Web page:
Storytelling is “a very expansive way to teach” reading and writing, she continued. “When you learn how to structure a sentence, a paragraph, a five page essay, a novel using the storytelling” model, “it’s the most complicated and also the most innate form of” communication, said Barash.
Culturally-relevant pedagogy is critical
“While the impulse might be good-intentioned to create … explicit instruction through informational text, the result is going to be disastrous in that many of these informational texts won’t be relevant to the ways that many of our young people indigenously learn,” said Kirkland.
Barash agreed, saying a shift toward more analytical thinking has to include the complex processing that storytelling as a literary device brings.
But not just that, said Kirkland, it enables an opportunity to draw in “culturally-relevant pedagogy,” which experts are increasingly recognizing as important.
One way to do this is through the continued use of literary fiction in the classroom, which often resonates with students on a human level. But another, said Kirkland, is by using hip-hop to engage students as active participants in reading and writing.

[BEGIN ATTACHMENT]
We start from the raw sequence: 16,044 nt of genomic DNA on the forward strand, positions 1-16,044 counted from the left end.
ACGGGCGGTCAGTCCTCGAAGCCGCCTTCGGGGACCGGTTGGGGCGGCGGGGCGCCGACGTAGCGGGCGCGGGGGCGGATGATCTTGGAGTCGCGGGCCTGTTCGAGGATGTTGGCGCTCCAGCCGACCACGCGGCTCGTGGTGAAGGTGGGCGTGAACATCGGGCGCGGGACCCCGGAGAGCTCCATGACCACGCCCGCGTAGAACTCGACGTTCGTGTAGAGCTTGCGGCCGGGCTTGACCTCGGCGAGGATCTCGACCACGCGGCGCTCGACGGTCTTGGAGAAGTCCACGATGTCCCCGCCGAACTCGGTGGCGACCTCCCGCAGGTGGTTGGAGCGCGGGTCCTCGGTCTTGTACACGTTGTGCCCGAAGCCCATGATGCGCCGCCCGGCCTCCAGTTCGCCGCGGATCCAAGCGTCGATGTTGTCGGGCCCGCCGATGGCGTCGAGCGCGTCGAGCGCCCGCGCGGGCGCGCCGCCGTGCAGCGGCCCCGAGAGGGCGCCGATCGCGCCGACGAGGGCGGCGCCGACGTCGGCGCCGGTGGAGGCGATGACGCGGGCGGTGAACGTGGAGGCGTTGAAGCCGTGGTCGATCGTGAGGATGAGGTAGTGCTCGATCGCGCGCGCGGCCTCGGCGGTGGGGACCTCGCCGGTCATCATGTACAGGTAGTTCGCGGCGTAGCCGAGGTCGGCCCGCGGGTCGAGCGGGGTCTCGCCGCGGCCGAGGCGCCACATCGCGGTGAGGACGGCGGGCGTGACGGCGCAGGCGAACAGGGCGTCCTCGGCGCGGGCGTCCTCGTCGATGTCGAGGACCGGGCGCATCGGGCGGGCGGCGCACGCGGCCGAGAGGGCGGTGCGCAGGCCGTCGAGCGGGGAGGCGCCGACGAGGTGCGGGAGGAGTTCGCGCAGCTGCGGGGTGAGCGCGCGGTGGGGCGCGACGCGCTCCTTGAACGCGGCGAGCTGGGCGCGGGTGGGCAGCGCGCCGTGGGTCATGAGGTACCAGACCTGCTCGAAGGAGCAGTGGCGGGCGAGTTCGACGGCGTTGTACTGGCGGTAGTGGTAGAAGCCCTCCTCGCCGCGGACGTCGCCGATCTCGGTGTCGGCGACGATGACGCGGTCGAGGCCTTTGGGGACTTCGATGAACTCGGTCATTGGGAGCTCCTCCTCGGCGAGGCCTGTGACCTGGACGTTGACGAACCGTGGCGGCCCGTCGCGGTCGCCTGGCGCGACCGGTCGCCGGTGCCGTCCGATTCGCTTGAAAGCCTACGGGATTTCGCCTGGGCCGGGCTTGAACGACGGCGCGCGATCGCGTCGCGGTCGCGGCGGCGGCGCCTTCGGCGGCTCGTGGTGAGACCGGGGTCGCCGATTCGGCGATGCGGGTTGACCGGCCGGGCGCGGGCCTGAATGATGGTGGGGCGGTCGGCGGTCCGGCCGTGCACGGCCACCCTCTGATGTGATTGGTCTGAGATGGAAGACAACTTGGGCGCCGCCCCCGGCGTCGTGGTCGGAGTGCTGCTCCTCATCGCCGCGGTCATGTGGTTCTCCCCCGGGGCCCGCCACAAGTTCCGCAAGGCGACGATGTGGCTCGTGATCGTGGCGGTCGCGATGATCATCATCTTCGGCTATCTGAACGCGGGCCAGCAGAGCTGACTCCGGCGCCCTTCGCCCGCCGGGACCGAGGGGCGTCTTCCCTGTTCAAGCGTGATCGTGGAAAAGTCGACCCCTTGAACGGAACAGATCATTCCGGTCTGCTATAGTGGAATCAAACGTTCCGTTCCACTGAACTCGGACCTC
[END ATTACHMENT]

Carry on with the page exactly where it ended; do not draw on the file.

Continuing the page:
Hip-hop, he said, is not just relevant to students of color — it is engrained in the culture of a generation. Whether white or black, affluent or wealthy, rural, suburban or urban, students embrace and respond to the art form in ways they don’t respond to much else.
“It’s hard to disentangle youth culture or talk about young people without talking about hip-hop,” he said. “Culturally relevant pedagogy is around teaching where young people are. If young people are in hip-hop, then the conversation … certainly at this point in our nation’s history revolves around hip-hop.”
For students who may seem to have very little interest in English class, incorporating contemporary lyric analysis as a way to break down tone, metaphor and other elements of writing adds nuance to a task students need to master to be successful.
“They’re laying on those texts analysis, analytical skills that they can lay onto other texts,” he said, “helping students find their voice to become better writers.”
The reason is simple: Incorporating culturally-relevant texts will help engage all students and provide a more equitable experience, Kirkland said.